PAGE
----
Walden's Coast

California coastal community geared toward eco-conscious tech elite now accepting offers

Jekogian asked architects to develop schemes for Walden Monterey that are “light on the land.” (Rendering courtesy of Walden Monterey)

In the picturesque hills above Monterey, a quiet town on California’s rugged central coast, is a pristine, 609-acre forest that one investor purchased with dreams of turning the site into a unique real estate opportunity. When Nick Jekogian, CEO of New York-based Signature Group Investments, acquired the land in 2015 he first conceived of a golf course with Mediterranean-style mansions, a development not dissimilar from others in the area.

However, after spending a weekend on the grounds, Jekogian decided it would be more worthwhile to instead develop it into a one-of-a-kind “agrihood”—a neighborhood providing communal agricultural facilities, farmland, and an abundance of green space for its residents. “I looked at a 200-year-old oak tree and realized that depending on what we do, it could either be taken down in the next few months or last for another 200 years,” said Jekogian in 2017. For a burgeoning class of millennial millionaires, agrihoods have become an attractive alternative to the golf communities and megamansion suburbs that attracted previous generations of wealth.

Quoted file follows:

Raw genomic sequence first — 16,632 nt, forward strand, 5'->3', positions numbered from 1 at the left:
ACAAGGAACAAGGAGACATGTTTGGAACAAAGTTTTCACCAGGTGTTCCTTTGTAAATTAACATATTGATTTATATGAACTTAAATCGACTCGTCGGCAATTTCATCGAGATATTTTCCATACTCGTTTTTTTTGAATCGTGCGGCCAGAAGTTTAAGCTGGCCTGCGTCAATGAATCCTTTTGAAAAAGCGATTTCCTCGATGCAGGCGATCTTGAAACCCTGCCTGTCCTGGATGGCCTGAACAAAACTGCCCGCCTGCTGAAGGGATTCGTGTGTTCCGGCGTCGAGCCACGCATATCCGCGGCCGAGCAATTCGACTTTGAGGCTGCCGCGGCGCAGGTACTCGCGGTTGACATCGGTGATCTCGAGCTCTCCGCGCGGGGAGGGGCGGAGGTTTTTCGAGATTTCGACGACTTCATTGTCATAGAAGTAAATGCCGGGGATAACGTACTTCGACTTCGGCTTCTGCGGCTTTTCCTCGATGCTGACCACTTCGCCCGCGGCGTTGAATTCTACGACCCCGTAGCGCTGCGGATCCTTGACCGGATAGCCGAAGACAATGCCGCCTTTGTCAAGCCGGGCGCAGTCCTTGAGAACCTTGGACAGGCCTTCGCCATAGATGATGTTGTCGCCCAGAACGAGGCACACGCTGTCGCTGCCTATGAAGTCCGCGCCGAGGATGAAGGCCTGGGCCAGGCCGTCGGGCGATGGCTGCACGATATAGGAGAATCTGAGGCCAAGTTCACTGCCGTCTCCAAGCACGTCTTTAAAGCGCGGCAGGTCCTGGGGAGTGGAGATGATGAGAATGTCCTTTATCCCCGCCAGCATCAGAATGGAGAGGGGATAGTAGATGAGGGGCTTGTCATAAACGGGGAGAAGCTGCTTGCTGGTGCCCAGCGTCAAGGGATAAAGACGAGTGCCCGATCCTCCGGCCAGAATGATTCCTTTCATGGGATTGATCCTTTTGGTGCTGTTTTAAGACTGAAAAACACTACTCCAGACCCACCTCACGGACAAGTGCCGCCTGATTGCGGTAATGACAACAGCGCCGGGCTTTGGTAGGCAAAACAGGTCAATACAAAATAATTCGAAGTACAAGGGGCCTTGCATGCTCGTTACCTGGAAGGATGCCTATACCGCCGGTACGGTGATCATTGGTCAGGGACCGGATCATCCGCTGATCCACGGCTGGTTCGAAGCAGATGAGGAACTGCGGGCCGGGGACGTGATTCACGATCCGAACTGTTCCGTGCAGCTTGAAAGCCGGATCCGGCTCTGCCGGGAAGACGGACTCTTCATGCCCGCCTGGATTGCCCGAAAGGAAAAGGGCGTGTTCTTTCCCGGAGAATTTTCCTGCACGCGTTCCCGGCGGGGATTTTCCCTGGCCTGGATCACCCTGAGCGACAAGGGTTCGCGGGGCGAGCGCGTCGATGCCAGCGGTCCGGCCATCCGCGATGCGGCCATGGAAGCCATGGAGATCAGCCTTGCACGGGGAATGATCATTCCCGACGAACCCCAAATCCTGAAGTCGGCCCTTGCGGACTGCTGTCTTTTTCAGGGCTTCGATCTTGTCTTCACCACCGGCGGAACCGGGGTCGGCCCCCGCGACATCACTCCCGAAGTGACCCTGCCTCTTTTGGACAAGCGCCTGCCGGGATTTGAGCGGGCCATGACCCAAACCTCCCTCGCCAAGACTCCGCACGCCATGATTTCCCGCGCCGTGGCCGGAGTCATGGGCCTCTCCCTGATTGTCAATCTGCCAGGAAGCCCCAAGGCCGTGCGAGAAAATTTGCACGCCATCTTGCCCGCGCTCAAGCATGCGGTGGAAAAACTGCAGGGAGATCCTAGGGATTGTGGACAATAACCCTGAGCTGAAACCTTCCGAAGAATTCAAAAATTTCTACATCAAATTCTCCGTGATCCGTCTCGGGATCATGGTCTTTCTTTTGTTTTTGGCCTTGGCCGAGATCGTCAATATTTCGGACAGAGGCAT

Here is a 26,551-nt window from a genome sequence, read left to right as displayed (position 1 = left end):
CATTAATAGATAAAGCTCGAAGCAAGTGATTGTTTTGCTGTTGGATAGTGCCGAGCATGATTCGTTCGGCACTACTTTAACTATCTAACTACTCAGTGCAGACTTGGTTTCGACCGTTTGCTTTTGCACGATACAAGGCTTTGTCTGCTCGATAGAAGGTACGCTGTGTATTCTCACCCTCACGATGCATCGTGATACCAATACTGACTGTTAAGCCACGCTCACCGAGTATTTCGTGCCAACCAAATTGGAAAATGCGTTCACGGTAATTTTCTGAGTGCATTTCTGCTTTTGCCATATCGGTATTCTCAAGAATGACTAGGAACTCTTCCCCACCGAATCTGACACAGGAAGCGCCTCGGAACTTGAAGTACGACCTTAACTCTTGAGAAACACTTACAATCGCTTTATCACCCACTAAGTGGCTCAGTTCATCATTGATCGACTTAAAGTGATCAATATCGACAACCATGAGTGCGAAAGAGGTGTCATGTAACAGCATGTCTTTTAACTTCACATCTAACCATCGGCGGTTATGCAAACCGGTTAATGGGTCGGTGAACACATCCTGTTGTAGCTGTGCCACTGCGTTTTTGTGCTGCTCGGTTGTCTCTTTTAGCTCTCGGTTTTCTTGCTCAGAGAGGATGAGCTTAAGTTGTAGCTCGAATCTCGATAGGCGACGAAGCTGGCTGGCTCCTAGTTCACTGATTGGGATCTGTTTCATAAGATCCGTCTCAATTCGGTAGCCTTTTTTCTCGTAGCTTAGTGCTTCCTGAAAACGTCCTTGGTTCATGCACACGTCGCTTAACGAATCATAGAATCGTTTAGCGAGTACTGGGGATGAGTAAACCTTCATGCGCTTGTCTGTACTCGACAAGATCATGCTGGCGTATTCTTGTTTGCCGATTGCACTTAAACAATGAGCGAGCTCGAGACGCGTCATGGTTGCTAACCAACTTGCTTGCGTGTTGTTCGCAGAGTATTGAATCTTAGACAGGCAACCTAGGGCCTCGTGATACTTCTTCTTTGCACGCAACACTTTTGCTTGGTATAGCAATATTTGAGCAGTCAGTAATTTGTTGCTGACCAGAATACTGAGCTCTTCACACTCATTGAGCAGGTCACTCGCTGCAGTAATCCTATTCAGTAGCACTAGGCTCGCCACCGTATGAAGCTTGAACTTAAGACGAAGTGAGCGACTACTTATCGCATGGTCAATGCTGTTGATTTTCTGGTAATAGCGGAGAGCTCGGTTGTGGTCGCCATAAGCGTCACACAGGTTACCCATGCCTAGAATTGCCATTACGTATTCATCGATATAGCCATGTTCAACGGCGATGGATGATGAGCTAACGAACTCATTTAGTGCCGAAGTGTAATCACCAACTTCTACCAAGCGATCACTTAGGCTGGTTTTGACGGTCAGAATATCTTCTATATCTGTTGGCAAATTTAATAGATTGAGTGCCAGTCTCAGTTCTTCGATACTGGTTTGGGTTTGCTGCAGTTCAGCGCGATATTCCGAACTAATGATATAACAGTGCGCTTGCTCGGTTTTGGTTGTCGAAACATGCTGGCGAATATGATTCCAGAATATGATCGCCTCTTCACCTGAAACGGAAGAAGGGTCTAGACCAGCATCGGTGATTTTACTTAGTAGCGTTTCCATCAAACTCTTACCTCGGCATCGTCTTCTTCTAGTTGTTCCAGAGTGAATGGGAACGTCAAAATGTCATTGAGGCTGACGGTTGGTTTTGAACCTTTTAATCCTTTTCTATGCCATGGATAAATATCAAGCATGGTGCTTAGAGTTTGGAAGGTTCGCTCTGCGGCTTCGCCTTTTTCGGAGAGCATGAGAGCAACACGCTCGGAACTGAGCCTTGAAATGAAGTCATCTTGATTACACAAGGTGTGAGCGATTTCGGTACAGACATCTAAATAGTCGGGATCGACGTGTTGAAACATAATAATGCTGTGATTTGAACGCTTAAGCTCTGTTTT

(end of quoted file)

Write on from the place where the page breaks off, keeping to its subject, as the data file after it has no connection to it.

Photo of a sunrise over hills in Walden

Walden Monterey is set on 600 acres above California’s central coast. (Courtesy the developer)

Jekogian renamed the land Walden Monterey, in a nod to 19th-century transcendentalist Henry David Thoreau and the quiet life he led at Walden Pond. The site is divided into 22 lots, each of which will sell for $5 million. Although the project was initially announced in 2017, the community is now accepting offers and buyers will be given free rein to design homes on their 20-acre lots however they please—provided that they commit to two basic rules. The homes can only use renewable energy resources, and they are not allowed to cut down any of the 200-year-old trees currently on the property.

Jekogian laid out these rules to establish Walden Monterey as a neighborhood where the houses blend into the natural environment in a manner similar to other California developments, such as the Case Study House Program in Los Angeles and Sea Ranch in Sonoma County. To give potential buyers a better sense of their investment, Jekogian commissioned architects to develop speculative renderings for home designs that “are light on the land” and range between 3,500 and 5,00 square feet.

Walden Monterey will also be the new site of Walden Gathering, an event series that gathers “a diverse community of passionate innovators finding inspiration from nature to focus on making the world better for the next generation.” Sited 90 miles south of Silicon Valley, Jekogian hopes that Walden Monterey will find wealthy young clients from the region’s tech industry.

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